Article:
FULL NEW Festival of Fantasy Parade debut at Magic Kingdom, Walt Disney World on Main Street USA - filmed and posted just this today by Inside The Magic.
During the production of a film model sheets are generally handed out to artists and animators to use as reference when drawing specific characters.
A model sheet, also a called a character sheet or a character study, is used to help set a standard for the appearance and poses of an animated character. Model sheets especially come in handy during large productions when several hundred animators are working on the film - from scene to scene they help maintain continuity for the animated characters.
Model sheets can only provide so much information though, which is often why maquettes and 3D models are made. The above images depict an actual working Pinocchio marionette that was created by Disney artist Bob Jones. The third image pictures Jones next to a model of the Stromboli Wagon; which was also created to help animators who worked on the Pinocchio film.
And here’s a fun and interesting fact: the marionette pictured above was lost for over fifty years. The only thing that remained of it’s existence were a few publicity photos of Walt Disney playing with the completed puppet. It was eventually found, stuffed in a cabinet, in the Disney animation studio basement. It turns out that a couple of men working for the phone company had discovered it while pulling out some wires.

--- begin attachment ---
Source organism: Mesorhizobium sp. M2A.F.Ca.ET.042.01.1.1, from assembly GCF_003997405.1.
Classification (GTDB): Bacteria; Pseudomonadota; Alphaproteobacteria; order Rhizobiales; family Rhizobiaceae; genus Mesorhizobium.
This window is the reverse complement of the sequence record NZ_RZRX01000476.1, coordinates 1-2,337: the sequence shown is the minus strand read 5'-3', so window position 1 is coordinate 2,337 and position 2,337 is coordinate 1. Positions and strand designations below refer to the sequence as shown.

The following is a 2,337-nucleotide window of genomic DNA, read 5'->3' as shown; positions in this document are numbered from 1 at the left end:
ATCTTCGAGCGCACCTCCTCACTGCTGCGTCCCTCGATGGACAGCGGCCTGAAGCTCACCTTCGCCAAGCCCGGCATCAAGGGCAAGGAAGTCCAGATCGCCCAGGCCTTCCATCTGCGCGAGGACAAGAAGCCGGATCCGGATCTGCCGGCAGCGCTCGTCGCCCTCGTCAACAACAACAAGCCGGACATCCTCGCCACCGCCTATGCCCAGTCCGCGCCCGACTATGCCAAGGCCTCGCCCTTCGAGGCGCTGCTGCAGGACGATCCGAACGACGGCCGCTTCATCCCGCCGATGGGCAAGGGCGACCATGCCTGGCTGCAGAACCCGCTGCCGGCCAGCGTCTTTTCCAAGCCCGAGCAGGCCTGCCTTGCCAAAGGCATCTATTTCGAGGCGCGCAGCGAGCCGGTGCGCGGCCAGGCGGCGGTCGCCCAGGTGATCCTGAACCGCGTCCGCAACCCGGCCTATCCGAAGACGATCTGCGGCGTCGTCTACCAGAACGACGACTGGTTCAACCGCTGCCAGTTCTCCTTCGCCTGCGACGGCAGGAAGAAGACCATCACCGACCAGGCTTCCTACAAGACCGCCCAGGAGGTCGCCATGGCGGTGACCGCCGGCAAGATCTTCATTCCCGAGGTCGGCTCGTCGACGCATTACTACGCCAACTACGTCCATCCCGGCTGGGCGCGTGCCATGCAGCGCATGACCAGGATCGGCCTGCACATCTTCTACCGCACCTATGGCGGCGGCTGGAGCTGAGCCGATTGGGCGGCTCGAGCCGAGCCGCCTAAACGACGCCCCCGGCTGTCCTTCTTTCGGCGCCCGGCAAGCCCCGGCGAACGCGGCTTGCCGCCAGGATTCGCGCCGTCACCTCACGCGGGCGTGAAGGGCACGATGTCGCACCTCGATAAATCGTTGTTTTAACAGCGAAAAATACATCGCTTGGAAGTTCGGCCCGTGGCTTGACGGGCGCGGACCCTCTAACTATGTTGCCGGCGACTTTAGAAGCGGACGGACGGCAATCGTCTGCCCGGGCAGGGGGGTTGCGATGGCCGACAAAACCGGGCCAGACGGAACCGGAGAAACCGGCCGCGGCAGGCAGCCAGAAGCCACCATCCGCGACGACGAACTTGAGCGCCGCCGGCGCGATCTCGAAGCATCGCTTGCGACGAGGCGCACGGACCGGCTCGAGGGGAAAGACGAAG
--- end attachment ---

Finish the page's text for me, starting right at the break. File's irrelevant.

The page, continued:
Aside from Walt Disney’s very own tribute window, the other windows in Disneyland’s Toontown pay tribute to a handful of other animated characters, or rather, “toons”.
Jiminy Cricket, Motivational Speaker
Scrooge McDuck, Investment Counselor
Toby Tortise, Detective Agency (“Slow & Steady Solves the Case”)
Chinny Chin Chin Construction Co., Three Little Pigs, Proprietors
Huffin & Puffin Wrecking Co., B.B. Wolf [retired]
Singing Lessons by Clara Cluck
Hidden in Goofy’s garden in Disneyland’s Toontown, is a jack o’lantern dedicated to Disney Legend Jack Lindquist, former Disneyland Resort President.
He was a Disney employee from 1955 until his retirement in 1993, and was a marketing executive in the theme parks division for almost thirty years, including a stint as the first advertising manager for Disneyland.
Herc meets Meg.
Story sketches by John Musker (Director)